I encourage shop owners to offer classes and project demos that cater to the sewist herself such as modern throw quilts, home decor items, garments, bagss and accessories.

Let them mooch a little.
Quilting is an expensive hobby, and the startup costs for a first time quilter can be a big barrier to entry. As if that weren’t enough, Millennials face more financial hardships than previous generations thanks to student loans, unemployment and lower income levels.

I learned to sew on a hand-me-down machine from my mother, and I eventually persuaded her to let me keep it. When I first started quilting a coworker generously gave me grocery bags stuffed with large designer fabric scraps. My first cutting mat, rotary cutter and ruler were all Christmas gifts. If I had to purchase these things on my own, it’s unlikely that I would have ever made a quilt.

When I upgraded to a new sewing machine, I held onto my old one with the goal of making it a loaner machine for any friends who voiced an interest in learning to sew. I’d encourage other quilters to do the same. Loan a spare machine to a friend who wants to learn to sew, or invite them over and teach them to sew on yours. Sacrifice a charm pack or a jelly roll for their first quilt. You don’t have to be their sugar mama, but subsidizing that first project can open the door for a new quilter. Besides, there is no shortage of free patterns for you both to work on.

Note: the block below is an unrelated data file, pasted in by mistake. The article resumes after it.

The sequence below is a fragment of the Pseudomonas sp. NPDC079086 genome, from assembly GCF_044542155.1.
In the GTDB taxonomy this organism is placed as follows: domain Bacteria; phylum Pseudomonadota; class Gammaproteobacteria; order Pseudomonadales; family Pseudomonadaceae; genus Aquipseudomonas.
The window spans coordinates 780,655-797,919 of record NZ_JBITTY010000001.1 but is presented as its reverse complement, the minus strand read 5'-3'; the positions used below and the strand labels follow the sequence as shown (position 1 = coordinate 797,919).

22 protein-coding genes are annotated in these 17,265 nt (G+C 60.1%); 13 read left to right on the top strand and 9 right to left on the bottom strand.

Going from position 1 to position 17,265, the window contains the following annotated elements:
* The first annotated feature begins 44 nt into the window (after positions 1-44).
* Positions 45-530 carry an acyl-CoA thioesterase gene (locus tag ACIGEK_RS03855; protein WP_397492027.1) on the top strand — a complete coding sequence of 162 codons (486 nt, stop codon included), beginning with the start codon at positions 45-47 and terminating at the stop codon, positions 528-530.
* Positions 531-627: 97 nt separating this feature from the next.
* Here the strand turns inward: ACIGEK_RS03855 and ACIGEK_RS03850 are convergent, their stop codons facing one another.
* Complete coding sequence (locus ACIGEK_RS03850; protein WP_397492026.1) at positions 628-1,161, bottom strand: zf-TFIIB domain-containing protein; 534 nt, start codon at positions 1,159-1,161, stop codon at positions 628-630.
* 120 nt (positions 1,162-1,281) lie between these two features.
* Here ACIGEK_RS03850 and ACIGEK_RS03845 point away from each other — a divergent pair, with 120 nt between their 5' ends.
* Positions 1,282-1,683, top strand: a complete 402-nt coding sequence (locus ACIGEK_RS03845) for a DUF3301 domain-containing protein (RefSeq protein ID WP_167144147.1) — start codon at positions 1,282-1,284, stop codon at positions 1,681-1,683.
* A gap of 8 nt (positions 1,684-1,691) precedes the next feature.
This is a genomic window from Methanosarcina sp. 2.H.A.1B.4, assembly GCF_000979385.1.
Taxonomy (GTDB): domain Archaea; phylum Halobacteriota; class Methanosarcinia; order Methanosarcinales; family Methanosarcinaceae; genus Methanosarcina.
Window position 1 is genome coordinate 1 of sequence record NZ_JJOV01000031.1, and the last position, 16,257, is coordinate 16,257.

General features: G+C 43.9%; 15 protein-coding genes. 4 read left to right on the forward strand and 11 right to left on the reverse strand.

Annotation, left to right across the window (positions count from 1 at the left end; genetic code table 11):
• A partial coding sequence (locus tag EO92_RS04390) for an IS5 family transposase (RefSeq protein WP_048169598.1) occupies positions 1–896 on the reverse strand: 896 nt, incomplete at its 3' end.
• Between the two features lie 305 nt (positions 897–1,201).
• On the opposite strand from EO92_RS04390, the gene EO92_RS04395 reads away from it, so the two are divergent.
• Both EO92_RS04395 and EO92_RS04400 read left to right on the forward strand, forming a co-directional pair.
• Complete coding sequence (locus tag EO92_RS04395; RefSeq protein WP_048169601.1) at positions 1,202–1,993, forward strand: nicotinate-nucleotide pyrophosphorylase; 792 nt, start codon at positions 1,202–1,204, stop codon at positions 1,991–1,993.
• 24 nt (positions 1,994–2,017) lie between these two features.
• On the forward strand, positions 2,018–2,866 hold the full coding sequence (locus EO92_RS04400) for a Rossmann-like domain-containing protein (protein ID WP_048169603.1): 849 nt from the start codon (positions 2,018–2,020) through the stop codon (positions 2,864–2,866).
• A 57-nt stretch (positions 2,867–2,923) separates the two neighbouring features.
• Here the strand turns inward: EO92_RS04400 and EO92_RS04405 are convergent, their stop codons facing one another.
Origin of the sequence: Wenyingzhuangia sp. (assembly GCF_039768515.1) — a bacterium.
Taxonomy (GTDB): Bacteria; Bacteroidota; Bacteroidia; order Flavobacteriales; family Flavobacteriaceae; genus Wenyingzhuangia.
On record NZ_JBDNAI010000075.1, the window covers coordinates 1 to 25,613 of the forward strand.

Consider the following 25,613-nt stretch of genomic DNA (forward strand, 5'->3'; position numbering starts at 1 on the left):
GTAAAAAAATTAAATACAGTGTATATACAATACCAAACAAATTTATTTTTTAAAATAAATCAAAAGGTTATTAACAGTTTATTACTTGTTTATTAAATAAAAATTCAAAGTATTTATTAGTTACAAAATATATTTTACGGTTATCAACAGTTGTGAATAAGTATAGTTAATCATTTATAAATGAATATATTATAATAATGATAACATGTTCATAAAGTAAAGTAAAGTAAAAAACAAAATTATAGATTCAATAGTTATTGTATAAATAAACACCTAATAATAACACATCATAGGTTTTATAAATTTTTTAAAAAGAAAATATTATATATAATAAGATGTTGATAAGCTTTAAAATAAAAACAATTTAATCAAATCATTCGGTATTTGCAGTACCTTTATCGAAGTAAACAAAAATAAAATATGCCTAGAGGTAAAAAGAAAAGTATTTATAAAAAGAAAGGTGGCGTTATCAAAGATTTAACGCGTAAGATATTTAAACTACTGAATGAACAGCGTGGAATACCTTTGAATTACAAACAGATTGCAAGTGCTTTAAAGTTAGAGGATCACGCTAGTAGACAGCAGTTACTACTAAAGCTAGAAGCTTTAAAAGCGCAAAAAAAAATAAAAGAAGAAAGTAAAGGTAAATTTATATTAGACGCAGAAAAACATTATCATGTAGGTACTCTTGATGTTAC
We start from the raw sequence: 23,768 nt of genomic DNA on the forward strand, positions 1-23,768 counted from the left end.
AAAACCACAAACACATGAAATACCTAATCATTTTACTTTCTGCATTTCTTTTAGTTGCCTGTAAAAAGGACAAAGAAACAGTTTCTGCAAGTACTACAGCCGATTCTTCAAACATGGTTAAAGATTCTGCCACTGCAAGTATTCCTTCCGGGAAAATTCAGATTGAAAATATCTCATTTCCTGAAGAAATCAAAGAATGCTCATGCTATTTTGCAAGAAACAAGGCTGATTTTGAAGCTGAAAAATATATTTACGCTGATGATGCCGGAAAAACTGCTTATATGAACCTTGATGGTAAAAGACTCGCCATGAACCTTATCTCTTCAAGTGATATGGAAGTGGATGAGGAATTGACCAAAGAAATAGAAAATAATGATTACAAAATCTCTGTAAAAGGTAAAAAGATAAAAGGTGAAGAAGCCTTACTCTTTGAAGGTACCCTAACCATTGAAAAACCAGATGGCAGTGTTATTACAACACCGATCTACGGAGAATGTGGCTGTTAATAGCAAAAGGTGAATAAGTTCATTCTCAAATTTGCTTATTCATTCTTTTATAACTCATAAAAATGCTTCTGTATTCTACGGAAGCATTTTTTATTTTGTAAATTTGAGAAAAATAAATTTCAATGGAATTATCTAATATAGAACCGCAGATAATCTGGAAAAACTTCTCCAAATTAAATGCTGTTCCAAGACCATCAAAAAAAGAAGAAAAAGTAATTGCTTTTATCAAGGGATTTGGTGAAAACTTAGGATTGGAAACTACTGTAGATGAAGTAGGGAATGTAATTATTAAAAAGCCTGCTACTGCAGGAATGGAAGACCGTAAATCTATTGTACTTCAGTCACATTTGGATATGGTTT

It’s not uncommon for shops with classes to offer machine rentals at a fee, but perhaps they could waive the fee for a student’s first class. Gaining a new customer will pay off in the long run.

Introduce them to the world of designer fabrics.
I believe my generation is more visual and design conscious than previous generations, probably due to social media and other image-sharing websites. Discovering the world of designer fabrics ultimately motivated me to make my first quilt. I wanted to play with all the adorable prints!